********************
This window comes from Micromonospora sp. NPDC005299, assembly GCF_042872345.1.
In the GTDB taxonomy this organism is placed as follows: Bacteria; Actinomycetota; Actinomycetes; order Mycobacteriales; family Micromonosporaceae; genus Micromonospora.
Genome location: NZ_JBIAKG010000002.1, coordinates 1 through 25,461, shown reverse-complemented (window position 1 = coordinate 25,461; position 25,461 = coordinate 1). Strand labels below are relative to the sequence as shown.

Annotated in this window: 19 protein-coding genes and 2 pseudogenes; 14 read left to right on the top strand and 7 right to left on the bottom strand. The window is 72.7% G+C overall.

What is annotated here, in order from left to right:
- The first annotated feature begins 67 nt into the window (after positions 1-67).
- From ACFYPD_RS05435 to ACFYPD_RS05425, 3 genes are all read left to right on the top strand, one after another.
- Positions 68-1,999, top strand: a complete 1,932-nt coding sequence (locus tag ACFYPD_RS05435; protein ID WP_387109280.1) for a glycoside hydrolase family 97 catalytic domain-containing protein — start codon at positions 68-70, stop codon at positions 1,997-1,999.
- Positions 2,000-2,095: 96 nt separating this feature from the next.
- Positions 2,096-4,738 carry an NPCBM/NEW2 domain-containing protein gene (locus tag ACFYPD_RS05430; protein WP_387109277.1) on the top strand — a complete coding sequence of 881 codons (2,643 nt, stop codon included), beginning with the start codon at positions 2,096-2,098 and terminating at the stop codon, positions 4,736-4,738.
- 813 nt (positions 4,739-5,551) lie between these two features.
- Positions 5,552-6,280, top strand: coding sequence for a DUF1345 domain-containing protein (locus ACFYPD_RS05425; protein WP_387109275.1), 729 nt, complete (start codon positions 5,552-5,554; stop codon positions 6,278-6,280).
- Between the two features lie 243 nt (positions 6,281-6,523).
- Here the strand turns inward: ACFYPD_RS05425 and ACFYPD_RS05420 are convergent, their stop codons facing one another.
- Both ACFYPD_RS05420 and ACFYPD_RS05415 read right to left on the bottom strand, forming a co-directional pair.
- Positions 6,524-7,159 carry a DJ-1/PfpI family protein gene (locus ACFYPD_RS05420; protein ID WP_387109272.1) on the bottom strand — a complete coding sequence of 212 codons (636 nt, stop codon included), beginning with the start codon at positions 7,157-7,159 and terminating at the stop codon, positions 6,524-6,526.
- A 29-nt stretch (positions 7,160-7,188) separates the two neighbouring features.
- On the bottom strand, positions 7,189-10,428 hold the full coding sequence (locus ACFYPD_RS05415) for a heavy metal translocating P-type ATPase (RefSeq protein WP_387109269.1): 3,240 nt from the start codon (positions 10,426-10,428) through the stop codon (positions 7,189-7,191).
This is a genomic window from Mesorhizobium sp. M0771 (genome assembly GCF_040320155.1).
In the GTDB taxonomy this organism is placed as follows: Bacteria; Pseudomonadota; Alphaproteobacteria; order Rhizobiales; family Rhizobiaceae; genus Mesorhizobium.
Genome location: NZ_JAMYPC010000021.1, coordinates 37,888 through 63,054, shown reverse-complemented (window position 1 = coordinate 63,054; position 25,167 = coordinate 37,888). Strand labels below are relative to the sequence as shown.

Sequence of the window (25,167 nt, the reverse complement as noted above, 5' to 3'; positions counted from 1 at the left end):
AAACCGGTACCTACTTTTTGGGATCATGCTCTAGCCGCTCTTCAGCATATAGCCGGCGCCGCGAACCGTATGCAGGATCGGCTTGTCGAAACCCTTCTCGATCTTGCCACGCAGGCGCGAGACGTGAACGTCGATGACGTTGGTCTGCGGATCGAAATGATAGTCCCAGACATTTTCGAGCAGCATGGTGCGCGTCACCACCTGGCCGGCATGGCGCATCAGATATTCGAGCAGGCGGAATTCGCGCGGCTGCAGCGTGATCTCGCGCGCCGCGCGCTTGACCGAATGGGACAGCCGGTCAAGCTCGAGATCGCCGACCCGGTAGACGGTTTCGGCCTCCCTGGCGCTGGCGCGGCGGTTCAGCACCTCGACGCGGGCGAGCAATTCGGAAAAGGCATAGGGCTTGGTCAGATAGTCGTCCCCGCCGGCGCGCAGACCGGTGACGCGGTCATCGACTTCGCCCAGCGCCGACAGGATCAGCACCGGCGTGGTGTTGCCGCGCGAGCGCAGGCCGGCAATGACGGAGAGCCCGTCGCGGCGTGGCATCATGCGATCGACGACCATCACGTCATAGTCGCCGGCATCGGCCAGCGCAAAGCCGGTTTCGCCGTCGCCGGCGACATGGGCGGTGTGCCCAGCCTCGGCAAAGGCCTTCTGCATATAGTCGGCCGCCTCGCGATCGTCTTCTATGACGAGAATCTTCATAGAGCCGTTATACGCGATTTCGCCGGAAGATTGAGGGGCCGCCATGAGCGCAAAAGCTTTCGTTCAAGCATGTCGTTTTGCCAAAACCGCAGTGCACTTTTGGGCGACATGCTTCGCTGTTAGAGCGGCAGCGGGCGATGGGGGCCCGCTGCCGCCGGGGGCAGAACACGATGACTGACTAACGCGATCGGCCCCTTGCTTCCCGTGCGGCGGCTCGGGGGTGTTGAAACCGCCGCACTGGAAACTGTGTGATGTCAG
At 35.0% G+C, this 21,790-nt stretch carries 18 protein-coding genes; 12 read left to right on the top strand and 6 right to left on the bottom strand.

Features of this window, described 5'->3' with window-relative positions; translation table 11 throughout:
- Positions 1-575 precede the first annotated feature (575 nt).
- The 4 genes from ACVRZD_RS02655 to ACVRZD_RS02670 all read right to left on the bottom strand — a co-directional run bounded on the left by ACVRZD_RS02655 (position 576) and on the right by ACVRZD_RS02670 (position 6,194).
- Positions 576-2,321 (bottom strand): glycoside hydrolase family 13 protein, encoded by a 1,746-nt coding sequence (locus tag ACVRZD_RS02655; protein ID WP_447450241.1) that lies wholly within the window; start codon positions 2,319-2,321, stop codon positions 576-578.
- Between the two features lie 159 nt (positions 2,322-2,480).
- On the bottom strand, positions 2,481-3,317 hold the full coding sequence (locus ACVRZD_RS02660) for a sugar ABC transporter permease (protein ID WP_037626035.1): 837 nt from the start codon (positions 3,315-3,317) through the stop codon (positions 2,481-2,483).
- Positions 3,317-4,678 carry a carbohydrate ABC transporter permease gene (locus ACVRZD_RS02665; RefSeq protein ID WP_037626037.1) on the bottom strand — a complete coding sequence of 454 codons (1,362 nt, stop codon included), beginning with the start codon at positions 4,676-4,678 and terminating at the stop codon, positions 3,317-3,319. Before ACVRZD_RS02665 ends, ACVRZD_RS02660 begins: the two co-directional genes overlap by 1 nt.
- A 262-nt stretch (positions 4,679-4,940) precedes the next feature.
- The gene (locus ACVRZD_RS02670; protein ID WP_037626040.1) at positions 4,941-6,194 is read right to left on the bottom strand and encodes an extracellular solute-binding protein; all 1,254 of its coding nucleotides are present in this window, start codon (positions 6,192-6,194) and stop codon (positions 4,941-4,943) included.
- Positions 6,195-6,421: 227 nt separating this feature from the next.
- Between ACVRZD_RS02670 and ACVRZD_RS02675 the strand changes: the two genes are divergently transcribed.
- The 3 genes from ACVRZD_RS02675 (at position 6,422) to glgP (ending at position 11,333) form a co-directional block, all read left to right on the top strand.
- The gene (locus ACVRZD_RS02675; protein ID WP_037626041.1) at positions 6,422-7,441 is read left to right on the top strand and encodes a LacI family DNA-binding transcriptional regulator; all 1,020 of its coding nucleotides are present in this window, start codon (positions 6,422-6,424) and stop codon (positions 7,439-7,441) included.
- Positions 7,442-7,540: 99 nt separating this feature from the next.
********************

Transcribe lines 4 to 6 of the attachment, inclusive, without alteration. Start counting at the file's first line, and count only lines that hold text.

Annotated in this window: 19 protein-coding genes and 2 pseudogenes; 14 read left to right on the top strand and 7 right to left on the bottom strand. The window is 72.7% G+C overall.

What is annotated here, in order from left to right:
- The first annotated feature begins 67 nt into the window (after positions 1-67).